Transition Offense
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Author:  ktleach [ 28 Sep 2015, 21:47 ]
Post subject:  Transition Offense

I recently purchased Don Kelbick's fastbreak video and really like it. I took his advice from the ebook and really just have my guys who are ahead of the ball run wide and those who are behind the ball run the middle. Having said that, sometimes I have two guys who end up running the same lane, which isn't really a problem. However, would you suggest the first guy cut to the basket and let the second guy go to the corner, or would you just have them both stay on the same side and one fill the corner and the other fill the wing?


Kyle Leach

Author:  JeffHaefner [ 29 Sep 2015, 10:21 ]
Post subject:  Re: Transition Offense

Depends. Where do you want them to end up at the end of the break? What spots should they be in to seamlessly flow into your half court offense?

Author:  ktleach [ 05 Oct 2015, 18:31 ]
Post subject:  Re: Transition Offense

Well, we run an open post motion so I have been having them just run to the corner and not cutting though. I haven't really given them a lot of rules, just push it up and pass ahead. If you are behind the ball just run middle and look for a place to fill. Sometimes, though, we end up with two on the same side the ball is, and I just thought about telling them to cut through.

Author:  ktleach [ 06 Oct 2015, 20:23 ]
Post subject:  Re: Transition Offense

I would say that in addition to our open post motion, we do run Flex as a secondary offense. I know that on the dvd, coach showed how to flow into flex, 4 out/1in, and 3 out/2 in motion by having a player cut to the middle, or run the Carolina break and rim run. Since I haven't been sending anyone down the middle (only the sideline) I am trying to figure out the best way to flow into flex too. Maybe I could have my trail guy cut to the block, or have my point pass ahead and cut to the block, or just designate a player to cut to the block. I'm just looking for a way to flow seamlessly into open post and into flex. Having said all of that, I may just use flex on dead balls, out of time outs, etc... kind of like a set play instead of trying to fastbreak into it and the open post. So far, I really like just keeping it simple and telling them to run wide if ahead of the ball and get to the corners/wing and spot up and if you are behind the ball, just fill the top or find an open place on the perimeter. I really love the attack mentality he teaches on the dvd and the drills he uses to emphasize that mentality regardless of what type of break you run.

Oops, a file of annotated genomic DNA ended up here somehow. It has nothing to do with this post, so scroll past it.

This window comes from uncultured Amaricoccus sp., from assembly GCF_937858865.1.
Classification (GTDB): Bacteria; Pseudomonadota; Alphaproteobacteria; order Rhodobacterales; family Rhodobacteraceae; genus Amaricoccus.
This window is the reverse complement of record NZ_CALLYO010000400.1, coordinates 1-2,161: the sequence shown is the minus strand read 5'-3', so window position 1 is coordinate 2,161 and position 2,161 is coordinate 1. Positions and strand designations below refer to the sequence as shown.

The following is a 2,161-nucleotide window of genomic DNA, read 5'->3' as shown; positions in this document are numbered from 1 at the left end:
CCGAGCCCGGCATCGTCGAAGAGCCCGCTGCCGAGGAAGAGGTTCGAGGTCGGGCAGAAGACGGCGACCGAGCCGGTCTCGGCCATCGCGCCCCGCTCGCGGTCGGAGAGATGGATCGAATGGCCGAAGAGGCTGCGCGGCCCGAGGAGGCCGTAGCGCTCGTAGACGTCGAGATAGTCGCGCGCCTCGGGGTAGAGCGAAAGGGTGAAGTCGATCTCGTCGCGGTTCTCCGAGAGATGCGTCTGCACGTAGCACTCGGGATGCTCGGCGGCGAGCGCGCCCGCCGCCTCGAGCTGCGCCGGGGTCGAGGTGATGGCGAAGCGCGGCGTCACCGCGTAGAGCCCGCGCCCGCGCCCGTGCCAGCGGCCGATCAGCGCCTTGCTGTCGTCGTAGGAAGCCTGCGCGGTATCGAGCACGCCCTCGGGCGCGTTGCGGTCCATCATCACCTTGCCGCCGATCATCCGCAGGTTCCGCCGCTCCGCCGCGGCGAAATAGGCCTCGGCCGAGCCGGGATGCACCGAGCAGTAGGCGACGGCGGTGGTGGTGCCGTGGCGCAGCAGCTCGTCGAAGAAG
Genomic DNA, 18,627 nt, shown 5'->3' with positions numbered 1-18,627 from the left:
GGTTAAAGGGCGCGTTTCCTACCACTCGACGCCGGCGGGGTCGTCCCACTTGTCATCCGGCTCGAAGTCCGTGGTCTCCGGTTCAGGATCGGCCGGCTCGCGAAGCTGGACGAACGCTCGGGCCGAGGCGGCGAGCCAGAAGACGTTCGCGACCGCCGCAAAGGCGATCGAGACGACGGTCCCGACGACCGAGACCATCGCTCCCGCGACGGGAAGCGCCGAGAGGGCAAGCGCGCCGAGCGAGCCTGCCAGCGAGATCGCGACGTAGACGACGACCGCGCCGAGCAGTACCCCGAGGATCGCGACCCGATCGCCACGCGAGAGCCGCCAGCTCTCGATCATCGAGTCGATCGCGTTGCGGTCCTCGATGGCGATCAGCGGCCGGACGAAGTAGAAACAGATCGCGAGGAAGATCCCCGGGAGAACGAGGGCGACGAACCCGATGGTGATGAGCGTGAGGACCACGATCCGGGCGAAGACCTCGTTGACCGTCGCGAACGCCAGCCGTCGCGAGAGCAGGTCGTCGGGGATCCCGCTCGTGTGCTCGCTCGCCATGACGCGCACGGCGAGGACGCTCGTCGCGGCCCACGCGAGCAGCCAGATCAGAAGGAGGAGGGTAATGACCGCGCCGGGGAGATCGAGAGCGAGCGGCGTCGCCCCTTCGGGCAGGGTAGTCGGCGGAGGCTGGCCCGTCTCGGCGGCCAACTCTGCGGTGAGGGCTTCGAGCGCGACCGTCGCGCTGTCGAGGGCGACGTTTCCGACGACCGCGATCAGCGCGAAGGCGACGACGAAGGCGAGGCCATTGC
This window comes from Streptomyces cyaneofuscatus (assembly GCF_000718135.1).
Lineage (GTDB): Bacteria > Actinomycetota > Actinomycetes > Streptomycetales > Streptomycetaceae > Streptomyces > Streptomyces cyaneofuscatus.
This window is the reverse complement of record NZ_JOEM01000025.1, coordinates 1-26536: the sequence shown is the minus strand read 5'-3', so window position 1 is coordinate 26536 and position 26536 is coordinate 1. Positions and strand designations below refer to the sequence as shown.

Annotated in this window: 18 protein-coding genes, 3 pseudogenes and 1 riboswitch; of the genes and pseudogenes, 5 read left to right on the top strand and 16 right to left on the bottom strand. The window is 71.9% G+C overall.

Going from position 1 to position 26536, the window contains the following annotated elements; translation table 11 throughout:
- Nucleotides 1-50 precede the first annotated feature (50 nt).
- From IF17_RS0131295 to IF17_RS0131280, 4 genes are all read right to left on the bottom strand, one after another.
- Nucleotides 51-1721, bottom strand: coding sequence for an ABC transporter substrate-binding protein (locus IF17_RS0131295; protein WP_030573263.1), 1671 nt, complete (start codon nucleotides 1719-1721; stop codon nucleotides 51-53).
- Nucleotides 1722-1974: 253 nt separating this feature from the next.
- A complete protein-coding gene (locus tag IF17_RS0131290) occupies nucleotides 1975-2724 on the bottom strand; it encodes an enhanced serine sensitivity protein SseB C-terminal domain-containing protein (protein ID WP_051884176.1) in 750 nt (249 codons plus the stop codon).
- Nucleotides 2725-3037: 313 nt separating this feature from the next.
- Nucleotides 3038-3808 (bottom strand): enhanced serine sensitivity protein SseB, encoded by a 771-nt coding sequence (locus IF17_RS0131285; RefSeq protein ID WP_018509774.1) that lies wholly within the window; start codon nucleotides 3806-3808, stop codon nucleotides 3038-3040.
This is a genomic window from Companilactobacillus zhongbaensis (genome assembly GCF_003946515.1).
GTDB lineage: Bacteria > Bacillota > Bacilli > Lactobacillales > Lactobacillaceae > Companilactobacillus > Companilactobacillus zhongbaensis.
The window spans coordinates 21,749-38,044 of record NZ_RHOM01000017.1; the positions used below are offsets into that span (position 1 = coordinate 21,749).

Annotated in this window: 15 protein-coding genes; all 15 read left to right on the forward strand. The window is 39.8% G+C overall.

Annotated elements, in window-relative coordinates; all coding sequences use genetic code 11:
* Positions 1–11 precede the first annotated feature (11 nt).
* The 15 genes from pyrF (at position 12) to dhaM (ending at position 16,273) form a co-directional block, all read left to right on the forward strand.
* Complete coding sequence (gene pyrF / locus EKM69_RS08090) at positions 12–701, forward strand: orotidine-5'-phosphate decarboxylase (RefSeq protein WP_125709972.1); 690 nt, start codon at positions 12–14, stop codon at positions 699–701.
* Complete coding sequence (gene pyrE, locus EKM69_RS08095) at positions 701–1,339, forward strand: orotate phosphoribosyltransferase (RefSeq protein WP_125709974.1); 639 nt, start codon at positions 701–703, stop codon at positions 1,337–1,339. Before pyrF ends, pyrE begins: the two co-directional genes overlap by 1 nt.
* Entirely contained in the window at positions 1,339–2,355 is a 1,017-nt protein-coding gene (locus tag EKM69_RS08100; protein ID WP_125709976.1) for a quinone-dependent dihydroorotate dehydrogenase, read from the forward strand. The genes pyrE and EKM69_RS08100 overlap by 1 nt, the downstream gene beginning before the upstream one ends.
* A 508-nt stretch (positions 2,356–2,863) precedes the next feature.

Kyle Leach

Author:  JeffHaefner [ 07 Oct 2015, 10:38 ]
Post subject:  Re: Transition Offense

Kyle -

I agree with you about keeping things simple. I would suggest teaching only one transition offense. Then if you have second offense like Flex, just give them a simple way to run your normal transition and then get into flex. A basic pass and cut could get you into flex (cutter just stops on the post and you're in it). Or like you said, make it a called offense after dead ball.

For our transition offense into 5 out, I decided to just write a quick blog post with diagrams. Here's what we run:

Author:  ktleach [ 10 Oct 2015, 09:55 ]
Post subject:  Re: Transition Offense


I greatly appreciate your thoughts on transition offense and I really like the "super simple" transition offense coaching blog article you shared. That is pretty much how I am running my break with my high school team too. The only other thing that I am doing this year as well is I am not telling a specific kid to inbound the ball or bring it up the court on a rebound. We are mostly guards and can mostly all handle the ball, so I tell whoever rebounds it, if you are a guard, turn and go! We too look to headman the ball and run wide. If you are a post, they turn and find our point guard to outlet while everyone else is running wide to their spots in the open post, just like your break. Again, I greatly appreciate your time and thanks for sharing your thoughts on the subject. I greatly appreciate it! Love the website and the forum y'all provide for us to bounce ideas off of each other.

God bless,

Kyle Leach, Quitman High School, Louisiana

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